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Institutional investors should consider cryptocurrency: Cambridge Associates

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According to Boston-based Investment consulting firm, Cambridge Associates, cryptocurrency represents a solid investment option for institutional investors.

A report by Bloomberg on Monday suggests that the company expressed the view by way of a research note which it published.  Cambridge Associates is well regarded in the industry and has over $300 billion of funds under management.  It provides investment portfolio management and advisory services to corporate, government and institutional clients.

In the note, the firm asserts:

“Despite the challenges, we believe that it is worthwhile for investors to begin exploring this area today with an eye toward the long term.”  The analyst added, “though these investments entail a high degree of risk, some may very well upend the digital world”.

The nascent cryptocurrency space provides for an asset class that represents quite a different proposition by comparison with assets in the conventional investment sphere.  Institutional investment has long been expected to arrive in cryptocurrency circles.  Whilst there have been some signs of its arrival, in the main, it has remained elusive.

With fund managers being conservative in terms of managing risk, it is thought that additional risk factors associated with digital assets (most notably, custody and storage requirements) are the main causation for their apprehension in getting involved with the emerging asset class.  This is compounded by a regulatory framework that is in a state of development.

In line with that, Cambridge advise those who are prepared to take on the prospect of cryptocurrency investment to take “a considerable amount of time learning about the space”.  It expands on this by suggesting that all the different approaches to investing in cryptocurrency should be investigated, including such mechanisms as illiquid venture capital funds and simply purchasing digital asset tokens on cryptocurrency exchanges.

‘Bitcoin will be Digital Gold’

Mike Novogratz, CEO and founder of Galaxy Digital – a merchant bank which specializes in the digital assets and blockchain industry – believes that institutional investment will follow in the short to medium term. Novogratz, a well known personality in the cryptocurrency space, made the comments whilst speaking on Bloomberg Daybreak: Middle East.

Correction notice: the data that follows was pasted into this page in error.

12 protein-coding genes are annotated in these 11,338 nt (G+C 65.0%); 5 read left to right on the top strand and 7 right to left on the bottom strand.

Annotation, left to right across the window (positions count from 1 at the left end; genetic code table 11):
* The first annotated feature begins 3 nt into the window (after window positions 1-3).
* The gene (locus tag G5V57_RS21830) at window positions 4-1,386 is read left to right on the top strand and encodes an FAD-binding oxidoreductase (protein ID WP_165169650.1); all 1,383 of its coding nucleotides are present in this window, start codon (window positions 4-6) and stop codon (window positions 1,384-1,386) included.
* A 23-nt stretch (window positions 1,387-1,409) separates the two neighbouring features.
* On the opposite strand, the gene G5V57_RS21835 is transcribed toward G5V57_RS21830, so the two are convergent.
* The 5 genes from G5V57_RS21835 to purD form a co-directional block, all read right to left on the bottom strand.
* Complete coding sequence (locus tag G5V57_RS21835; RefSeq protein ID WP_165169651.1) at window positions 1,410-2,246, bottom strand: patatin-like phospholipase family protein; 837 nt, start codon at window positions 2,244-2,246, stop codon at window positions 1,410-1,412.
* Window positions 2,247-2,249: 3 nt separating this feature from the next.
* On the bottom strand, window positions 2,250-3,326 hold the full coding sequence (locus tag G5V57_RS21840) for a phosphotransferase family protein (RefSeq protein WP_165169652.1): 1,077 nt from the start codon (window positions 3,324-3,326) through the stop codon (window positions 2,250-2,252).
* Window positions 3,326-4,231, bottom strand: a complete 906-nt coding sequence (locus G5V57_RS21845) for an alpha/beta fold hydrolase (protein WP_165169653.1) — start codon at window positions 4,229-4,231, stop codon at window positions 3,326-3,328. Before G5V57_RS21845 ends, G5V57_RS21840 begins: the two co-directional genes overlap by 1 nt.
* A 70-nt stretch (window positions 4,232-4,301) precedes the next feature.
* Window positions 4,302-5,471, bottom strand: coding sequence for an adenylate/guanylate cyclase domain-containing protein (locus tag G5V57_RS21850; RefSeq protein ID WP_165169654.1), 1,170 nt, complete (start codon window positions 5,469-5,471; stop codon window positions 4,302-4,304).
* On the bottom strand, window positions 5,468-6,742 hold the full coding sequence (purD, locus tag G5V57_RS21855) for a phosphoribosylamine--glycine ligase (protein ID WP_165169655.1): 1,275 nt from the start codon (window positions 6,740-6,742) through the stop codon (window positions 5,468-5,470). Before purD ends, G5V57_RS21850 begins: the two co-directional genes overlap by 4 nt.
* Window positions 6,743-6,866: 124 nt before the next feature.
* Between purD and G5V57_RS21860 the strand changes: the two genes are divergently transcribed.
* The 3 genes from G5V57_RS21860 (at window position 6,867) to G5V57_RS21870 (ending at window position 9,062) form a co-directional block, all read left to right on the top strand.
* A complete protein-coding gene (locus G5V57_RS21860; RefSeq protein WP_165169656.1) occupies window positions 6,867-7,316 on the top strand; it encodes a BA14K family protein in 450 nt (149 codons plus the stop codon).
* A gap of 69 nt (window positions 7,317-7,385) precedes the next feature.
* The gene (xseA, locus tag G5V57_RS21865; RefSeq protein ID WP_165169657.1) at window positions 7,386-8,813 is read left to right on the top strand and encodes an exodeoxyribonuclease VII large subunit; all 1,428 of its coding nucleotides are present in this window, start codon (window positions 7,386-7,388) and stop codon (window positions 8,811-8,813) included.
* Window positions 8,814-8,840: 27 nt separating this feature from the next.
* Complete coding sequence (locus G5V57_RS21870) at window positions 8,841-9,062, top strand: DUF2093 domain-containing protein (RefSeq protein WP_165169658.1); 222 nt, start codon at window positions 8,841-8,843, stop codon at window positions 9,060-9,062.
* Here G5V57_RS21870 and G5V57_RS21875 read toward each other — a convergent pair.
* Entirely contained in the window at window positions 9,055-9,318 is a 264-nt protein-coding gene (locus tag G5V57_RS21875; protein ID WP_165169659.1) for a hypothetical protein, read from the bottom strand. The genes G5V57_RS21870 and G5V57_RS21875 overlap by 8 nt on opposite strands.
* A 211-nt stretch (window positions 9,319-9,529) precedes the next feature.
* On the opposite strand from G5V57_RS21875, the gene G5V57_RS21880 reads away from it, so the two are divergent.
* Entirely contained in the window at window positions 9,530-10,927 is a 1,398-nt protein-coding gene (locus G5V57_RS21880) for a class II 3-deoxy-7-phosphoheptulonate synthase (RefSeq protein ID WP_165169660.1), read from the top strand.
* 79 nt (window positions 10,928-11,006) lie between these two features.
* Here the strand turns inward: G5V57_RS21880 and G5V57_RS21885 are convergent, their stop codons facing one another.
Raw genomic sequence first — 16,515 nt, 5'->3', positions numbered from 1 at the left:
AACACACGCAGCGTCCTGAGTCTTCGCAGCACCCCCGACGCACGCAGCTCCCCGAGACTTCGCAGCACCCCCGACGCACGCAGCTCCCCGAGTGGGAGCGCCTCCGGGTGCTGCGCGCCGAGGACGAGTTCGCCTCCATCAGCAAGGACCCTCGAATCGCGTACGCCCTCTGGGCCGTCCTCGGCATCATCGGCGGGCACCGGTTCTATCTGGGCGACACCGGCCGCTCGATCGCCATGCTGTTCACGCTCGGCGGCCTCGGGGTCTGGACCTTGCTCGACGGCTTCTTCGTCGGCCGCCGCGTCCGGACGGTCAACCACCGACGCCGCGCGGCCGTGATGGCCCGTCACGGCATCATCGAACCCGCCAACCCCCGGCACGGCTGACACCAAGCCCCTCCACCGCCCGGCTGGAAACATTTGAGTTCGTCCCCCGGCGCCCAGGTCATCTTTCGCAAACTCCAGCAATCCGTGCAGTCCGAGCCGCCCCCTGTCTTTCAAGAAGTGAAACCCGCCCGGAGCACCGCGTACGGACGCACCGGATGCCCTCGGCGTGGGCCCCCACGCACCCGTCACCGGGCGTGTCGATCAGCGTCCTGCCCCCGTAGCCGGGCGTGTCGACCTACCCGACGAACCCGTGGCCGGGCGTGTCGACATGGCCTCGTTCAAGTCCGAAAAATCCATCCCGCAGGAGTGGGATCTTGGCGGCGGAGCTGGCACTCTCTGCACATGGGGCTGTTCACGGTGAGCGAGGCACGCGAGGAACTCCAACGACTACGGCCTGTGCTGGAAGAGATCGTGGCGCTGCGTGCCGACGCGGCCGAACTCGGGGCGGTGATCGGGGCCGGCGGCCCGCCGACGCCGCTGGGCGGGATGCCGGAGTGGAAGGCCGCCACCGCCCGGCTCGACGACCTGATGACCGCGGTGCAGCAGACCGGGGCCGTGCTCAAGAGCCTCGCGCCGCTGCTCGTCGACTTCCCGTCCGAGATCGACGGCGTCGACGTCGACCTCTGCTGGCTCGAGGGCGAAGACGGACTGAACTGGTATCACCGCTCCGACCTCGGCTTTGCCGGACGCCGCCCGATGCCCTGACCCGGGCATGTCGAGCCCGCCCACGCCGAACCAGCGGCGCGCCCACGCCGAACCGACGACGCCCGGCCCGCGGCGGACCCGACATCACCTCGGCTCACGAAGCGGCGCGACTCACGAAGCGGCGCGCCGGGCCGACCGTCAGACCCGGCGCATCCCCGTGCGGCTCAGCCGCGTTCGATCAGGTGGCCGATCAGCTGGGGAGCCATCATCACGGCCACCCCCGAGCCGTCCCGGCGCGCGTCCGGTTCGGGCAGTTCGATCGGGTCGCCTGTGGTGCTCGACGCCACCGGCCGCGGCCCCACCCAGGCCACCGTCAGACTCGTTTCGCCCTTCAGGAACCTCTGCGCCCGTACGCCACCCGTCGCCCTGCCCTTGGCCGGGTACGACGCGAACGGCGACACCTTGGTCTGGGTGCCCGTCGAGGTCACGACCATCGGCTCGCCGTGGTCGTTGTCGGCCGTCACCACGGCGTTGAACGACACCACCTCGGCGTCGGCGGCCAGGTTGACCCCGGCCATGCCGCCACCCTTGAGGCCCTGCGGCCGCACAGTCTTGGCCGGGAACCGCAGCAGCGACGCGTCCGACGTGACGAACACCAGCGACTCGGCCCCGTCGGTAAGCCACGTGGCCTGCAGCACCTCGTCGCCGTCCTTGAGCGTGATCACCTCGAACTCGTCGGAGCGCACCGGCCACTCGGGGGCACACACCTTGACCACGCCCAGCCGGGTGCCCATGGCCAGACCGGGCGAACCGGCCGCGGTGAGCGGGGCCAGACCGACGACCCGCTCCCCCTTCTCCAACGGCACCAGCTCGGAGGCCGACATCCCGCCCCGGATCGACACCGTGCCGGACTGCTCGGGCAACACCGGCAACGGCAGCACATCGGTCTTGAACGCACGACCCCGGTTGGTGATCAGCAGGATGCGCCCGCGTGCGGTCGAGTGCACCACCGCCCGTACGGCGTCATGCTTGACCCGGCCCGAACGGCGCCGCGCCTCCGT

“It’s not U.S. money, it’s not Chinese money, it’s sovereign”

Novogratz articulated that the industry is in the process of a handover from retail to institutional investors.  Cryptocurrency emerged with tech enthusiasts and individual retail investors.  However, Novogratz states that our “retail friends that came up and down [with the 2018 bear market] are washed out” and that the process of “handing off ownership from retail to institutions” is imminent.

Expanding on the subject, he says that institutions won’t “rush in on day one”.  Rather, they will take their time and let some “water run through the pipes” as he puts it, before they buy in.

Ultimately, Novogratz concluded that Bitcoin will be digital gold, providing a mechanism whereby “you have sovereign money”.  “It’s not U.S. money, it’s not Chinese money, it’s sovereign”, he said.  “And so sovereignty, it costs a lot.  It should cost a lot.”

There has been some modest moves towards institutional investment.  Last week it emerged that Morgan Creek Digital had onboarded two public pension funds in investing in a crypto fund – a first for the industry.

Throughout 2018, there was speculation with regard to the approval of a cryptocurrency-based exchange traded fund (ETF).  That has remained elusive.  However, earlier this month, one of the Securities and Exchange Commission’s (SEC’s) commissioners – Robert J. Jackson – stated in an interview that whilst approval may take time, it is inevitable.

The emergence of Bakkt – a company founded by the Intercontinental Group – owners of the New York Stock Exchange (NYSE) – is also likely to facilitate institutional investment.  The launch of the service has been delayed a number of times – most recently due to the government shutdown.  When it commences to trade, the company will offer physically backed Bitcoin futures, together with digital asset custody solutions.

The research note from Cambridge has a definite positive overtone with regard to cryptocurrency investment.  The analyst stated:

“The dramatic declines that swept across the crypto space raised questions about the future of these assets and the blockchain technology that underpins them.  Yet in looking across the investment landscape, we see an industry that is developing, not faltering.”

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Pat Rabbitte
Pat is a writer from the West of Ireland - currently living and working in Medellín, Colombia. He has always had an inquiring mind when it comes to new technology. His discovery of Bitcoin back in 2013 slowly led to a realisation of the implications of the underlying tech. As a consequence, Pat’s passion for blockchain technology has led him to focus his writing on the subject.